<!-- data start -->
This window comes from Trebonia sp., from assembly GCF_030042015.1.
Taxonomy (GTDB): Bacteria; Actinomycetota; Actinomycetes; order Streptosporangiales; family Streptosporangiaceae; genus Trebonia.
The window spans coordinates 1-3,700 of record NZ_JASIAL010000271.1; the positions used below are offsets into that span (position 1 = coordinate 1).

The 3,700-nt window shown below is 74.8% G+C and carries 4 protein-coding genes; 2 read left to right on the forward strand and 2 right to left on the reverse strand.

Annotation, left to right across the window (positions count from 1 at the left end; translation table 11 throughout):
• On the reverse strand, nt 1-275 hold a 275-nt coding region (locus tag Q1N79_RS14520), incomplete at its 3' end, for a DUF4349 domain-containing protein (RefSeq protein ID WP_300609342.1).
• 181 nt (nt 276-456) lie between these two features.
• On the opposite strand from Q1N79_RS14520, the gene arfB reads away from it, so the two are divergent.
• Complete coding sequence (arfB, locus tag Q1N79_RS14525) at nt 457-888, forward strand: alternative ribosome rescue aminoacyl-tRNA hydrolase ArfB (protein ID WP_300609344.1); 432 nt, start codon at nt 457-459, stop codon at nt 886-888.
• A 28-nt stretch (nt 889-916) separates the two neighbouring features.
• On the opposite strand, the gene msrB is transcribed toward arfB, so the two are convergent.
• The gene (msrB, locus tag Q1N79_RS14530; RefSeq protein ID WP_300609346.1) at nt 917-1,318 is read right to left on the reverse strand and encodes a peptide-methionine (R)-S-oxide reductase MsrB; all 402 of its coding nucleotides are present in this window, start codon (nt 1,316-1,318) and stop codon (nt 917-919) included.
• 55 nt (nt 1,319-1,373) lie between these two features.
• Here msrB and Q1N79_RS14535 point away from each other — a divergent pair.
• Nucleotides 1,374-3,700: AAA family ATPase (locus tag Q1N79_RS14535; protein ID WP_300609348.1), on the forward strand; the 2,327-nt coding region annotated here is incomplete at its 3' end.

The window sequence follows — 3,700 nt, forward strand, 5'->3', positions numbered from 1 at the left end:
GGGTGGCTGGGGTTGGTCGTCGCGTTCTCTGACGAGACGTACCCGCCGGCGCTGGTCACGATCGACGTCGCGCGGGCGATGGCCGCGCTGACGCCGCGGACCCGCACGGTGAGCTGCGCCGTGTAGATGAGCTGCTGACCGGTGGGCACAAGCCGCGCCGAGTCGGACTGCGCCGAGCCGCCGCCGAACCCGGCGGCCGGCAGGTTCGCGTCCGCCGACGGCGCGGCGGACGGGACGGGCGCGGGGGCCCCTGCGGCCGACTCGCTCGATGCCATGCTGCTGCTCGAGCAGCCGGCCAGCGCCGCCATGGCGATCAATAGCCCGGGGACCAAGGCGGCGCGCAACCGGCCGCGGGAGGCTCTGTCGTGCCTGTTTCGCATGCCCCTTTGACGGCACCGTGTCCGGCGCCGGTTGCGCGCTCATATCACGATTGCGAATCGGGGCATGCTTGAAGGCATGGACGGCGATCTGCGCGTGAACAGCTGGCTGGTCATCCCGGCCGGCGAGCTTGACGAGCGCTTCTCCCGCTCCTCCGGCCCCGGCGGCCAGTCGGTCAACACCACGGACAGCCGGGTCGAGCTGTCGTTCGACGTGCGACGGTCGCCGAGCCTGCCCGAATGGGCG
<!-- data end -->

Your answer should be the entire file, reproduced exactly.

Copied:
This window comes from Trebonia sp., from assembly GCF_030042015.1.
Taxonomy (GTDB): Bacteria; Actinomycetota; Actinomycetes; order Streptosporangiales; family Streptosporangiaceae; genus Trebonia.
The window spans coordinates 1-3,700 of record NZ_JASIAL010000271.1; the positions used below are offsets into that span (position 1 = coordinate 1).

The 3,700-nt window shown below is 74.8% G+C and carries 4 protein-coding genes; 2 read left to right on the forward strand and 2 right to left on the reverse strand.

Annotation, left to right across the window (positions count from 1 at the left end; translation table 11 throughout):
• On the reverse strand, nt 1-275 hold a 275-nt coding region (locus tag Q1N79_RS14520), incomplete at its 3' end, for a DUF4349 domain-containing protein (RefSeq protein ID WP_300609342.1).
• 181 nt (nt 276-456) lie between these two features.
• On the opposite strand from Q1N79_RS14520, the gene arfB reads away from it, so the two are divergent.
• Complete coding sequence (arfB, locus tag Q1N79_RS14525) at nt 457-888, forward strand: alternative ribosome rescue aminoacyl-tRNA hydrolase ArfB (protein ID WP_300609344.1); 432 nt, start codon at nt 457-459, stop codon at nt 886-888.
• A 28-nt stretch (nt 889-916) separates the two neighbouring features.
• On the opposite strand, the gene msrB is transcribed toward arfB, so the two are convergent.
• The gene (msrB, locus tag Q1N79_RS14530; RefSeq protein ID WP_300609346.1) at nt 917-1,318 is read right to left on the reverse strand and encodes a peptide-methionine (R)-S-oxide reductase MsrB; all 402 of its coding nucleotides are present in this window, start codon (nt 1,316-1,318) and stop codon (nt 917-919) included.
• 55 nt (nt 1,319-1,373) lie between these two features.
• Here msrB and Q1N79_RS14535 point away from each other — a divergent pair.
• Nucleotides 1,374-3,700: AAA family ATPase (locus tag Q1N79_RS14535; protein ID WP_300609348.1), on the forward strand; the 2,327-nt coding region annotated here is incomplete at its 3' end.

The window sequence follows — 3,700 nt, forward strand, 5'->3', positions numbered from 1 at the left end:
GGGTGGCTGGGGTTGGTCGTCGCGTTCTCTGACGAGACGTACCCGCCGGCGCTGGTCACGATCGACGTCGCGCGGGCGATGGCCGCGCTGACGCCGCGGACCCGCACGGTGAGCTGCGCCGTGTAGATGAGCTGCTGACCGGTGGGCACAAGCCGCGCCGAGTCGGACTGCGCCGAGCCGCCGCCGAACCCGGCGGCCGGCAGGTTCGCGTCCGCCGACGGCGCGGCGGACGGGACGGGCGCGGGGGCCCCTGCGGCCGACTCGCTCGATGCCATGCTGCTGCTCGAGCAGCCGGCCAGCGCCGCCATGGCGATCAATAGCCCGGGGACCAAGGCGGCGCGCAACCGGCCGCGGGAGGCTCTGTCGTGCCTGTTTCGCATGCCCCTTTGACGGCACCGTGTCCGGCGCCGGTTGCGCGCTCATATCACGATTGCGAATCGGGGCATGCTTGAAGGCATGGACGGCGATCTGCGCGTGAACAGCTGGCTGGTCATCCCGGCCGGCGAGCTTGACGAGCGCTTCTCCCGCTCCTCCGGCCCCGGCGGCCAGTCGGTCAACACCACGGACAGCCGGGTCGAGCTGTCGTTCGACGTGCGACGGTCGCCGAGCCTGCCCGAATGGGCG